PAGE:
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Dan Cotter

Dan Cotter is a lawyer who practices corporate, transactional, privacy and insurance regulatory law in Chicago at Latimer LeVay...

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Jon Amarilio is a partner at Taft Stettinius & Hollister in Chicago. He represents individuals, small businesses, state and...

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Episode Notes

In this edition, co-hosts Jonathan Amarilio and Trisha Rich are joined by Dan Cotter, lawyer, historian, and author of “The Chief Justices: The Seventeen Men of the Center Seat, Their Courts and Their Times,” to discuss the history of the handful of jurists who have lead the Supreme Court. They discuss key decisions made by the chief justices, their challenges, and the cultural contexts surrounding their decisions, as well as which of the Chief Justices have had the most influential legacies.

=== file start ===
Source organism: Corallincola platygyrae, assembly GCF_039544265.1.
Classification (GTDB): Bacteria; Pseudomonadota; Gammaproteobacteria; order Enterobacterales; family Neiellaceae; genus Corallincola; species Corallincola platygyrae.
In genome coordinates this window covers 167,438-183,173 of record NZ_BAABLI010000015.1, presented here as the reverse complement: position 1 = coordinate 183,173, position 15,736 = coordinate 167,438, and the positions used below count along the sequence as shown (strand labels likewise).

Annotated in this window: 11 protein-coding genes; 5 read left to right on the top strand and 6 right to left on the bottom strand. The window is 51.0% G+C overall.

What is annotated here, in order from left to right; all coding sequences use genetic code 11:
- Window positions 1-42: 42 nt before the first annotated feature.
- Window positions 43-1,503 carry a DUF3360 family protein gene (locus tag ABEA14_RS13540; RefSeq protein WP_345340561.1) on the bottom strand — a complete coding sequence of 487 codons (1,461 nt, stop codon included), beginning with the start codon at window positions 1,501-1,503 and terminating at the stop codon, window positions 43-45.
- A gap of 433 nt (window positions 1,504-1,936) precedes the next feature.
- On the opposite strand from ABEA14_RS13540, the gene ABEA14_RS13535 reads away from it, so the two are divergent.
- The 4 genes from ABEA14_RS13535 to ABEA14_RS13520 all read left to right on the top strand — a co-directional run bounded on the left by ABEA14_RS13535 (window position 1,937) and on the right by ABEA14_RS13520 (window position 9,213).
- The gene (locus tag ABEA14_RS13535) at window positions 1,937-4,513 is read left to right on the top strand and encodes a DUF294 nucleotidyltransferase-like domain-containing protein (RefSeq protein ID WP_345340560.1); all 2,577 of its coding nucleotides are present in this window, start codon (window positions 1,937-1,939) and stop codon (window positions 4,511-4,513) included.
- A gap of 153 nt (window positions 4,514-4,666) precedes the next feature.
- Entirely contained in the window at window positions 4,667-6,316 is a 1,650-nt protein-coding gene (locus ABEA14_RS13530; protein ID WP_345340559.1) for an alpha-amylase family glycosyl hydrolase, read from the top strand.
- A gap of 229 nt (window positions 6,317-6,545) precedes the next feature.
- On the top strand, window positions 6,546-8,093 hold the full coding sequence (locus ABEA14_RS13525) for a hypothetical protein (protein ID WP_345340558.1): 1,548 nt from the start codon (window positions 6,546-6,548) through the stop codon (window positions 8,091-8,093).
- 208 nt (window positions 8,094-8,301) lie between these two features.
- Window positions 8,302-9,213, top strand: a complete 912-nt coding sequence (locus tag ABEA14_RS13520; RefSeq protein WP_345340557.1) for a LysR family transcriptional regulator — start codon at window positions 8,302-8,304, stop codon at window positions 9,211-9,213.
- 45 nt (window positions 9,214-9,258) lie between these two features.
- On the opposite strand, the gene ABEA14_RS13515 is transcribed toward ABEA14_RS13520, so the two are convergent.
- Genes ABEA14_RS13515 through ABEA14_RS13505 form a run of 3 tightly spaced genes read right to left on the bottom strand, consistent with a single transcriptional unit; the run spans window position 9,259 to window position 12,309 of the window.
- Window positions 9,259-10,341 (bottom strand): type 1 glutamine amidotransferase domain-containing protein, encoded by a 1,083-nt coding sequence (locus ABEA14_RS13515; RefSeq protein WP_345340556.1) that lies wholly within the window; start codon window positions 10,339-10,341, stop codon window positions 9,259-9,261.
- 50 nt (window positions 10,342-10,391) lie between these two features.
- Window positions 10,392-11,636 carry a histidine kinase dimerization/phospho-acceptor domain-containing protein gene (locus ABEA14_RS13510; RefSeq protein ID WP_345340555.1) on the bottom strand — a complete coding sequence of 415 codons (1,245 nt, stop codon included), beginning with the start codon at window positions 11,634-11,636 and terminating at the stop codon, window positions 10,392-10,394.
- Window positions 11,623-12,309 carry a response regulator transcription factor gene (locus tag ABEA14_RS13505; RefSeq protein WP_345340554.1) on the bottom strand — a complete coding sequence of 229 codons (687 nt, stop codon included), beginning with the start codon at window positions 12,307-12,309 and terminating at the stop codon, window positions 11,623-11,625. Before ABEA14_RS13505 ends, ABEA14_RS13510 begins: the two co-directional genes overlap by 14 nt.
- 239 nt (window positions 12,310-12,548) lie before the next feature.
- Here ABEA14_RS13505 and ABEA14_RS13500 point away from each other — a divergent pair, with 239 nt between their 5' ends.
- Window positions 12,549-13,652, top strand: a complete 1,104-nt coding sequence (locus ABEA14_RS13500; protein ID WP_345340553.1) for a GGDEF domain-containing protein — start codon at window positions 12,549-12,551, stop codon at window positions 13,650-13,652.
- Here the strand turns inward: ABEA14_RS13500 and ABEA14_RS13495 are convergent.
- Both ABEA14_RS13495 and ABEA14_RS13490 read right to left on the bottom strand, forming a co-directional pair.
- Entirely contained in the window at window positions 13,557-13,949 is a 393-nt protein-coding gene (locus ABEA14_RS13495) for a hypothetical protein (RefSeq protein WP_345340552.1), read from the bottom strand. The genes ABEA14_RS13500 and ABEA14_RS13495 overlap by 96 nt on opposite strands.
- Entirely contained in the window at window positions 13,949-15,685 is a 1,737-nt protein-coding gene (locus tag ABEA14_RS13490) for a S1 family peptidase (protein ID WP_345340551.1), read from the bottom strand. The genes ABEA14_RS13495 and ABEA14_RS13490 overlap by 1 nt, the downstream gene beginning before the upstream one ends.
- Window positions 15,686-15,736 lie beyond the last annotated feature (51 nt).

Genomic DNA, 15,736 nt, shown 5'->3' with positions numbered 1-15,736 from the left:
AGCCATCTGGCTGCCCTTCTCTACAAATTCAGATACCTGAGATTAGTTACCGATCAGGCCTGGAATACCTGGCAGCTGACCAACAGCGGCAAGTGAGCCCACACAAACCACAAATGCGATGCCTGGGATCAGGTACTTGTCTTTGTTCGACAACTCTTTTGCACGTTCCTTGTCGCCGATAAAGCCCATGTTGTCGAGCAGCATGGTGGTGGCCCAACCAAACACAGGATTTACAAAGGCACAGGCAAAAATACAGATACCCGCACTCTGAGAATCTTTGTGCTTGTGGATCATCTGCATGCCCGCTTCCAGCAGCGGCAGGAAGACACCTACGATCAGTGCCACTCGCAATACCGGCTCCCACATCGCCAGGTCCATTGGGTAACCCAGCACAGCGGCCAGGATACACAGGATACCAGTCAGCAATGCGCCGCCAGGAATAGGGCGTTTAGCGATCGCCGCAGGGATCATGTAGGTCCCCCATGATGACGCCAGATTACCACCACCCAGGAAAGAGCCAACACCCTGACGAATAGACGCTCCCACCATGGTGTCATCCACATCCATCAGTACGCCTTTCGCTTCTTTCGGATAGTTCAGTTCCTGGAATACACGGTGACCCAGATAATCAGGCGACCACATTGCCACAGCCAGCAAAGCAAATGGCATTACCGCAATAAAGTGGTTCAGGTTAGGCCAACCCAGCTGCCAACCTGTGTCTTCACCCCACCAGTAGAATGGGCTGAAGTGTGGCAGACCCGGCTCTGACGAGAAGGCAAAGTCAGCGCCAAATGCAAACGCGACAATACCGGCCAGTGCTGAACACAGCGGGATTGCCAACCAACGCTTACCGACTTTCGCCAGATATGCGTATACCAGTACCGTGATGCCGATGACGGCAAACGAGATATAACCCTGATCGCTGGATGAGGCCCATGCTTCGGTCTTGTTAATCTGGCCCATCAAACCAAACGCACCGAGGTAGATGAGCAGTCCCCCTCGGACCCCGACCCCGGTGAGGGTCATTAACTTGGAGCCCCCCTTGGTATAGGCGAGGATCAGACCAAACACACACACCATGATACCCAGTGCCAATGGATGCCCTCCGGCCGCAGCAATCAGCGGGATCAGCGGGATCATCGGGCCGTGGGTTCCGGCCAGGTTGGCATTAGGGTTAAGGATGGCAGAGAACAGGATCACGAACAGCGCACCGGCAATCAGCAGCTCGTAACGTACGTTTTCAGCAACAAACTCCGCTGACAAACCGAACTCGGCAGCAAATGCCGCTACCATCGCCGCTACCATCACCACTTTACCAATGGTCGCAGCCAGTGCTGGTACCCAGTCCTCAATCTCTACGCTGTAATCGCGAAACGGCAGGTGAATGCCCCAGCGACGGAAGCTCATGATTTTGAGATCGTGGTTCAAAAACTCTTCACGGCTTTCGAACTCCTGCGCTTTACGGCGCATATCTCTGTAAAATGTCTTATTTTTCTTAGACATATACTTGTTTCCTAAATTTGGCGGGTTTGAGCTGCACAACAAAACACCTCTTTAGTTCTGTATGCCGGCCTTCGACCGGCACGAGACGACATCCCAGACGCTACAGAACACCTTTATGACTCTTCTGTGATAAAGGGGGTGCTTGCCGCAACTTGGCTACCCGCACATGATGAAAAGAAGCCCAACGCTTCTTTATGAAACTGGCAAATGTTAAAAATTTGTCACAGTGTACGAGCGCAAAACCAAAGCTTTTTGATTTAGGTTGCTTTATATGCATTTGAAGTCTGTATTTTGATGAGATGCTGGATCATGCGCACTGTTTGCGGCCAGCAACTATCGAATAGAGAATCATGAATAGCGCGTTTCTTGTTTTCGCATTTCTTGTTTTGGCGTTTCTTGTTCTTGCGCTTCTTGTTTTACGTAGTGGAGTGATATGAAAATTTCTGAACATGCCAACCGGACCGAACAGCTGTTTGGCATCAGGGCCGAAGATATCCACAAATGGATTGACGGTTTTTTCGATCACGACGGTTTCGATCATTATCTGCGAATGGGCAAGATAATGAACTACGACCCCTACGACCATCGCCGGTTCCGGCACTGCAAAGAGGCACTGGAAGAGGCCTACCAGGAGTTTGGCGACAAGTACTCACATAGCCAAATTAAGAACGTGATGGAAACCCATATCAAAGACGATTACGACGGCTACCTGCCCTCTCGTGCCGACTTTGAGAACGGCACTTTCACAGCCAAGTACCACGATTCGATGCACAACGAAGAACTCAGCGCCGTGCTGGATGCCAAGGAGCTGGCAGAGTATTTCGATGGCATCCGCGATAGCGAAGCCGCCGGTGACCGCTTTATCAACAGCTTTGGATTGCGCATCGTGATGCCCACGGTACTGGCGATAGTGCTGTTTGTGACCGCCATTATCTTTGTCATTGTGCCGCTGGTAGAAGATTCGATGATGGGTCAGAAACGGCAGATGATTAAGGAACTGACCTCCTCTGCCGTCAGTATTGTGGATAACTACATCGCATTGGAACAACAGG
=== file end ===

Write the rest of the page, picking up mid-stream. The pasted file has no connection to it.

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The Chief Justices Edition


Jon Amarilio: Hello everyone and welcome to CBA’s @theBar, a podcast where young and youngish lawyers discuss with our guests legal news, events, topics, stories and whatever else strikes our fancy.

I am your host Jon Amarilio of Taft Stettinius & Hollister, and co-hosting the pod with me today is Trish Rich of Holland & Knight, one of my best friends and the host of her own one-day award-winning podcast Chicago Dish.

Jon Amarilio: Hi Trish.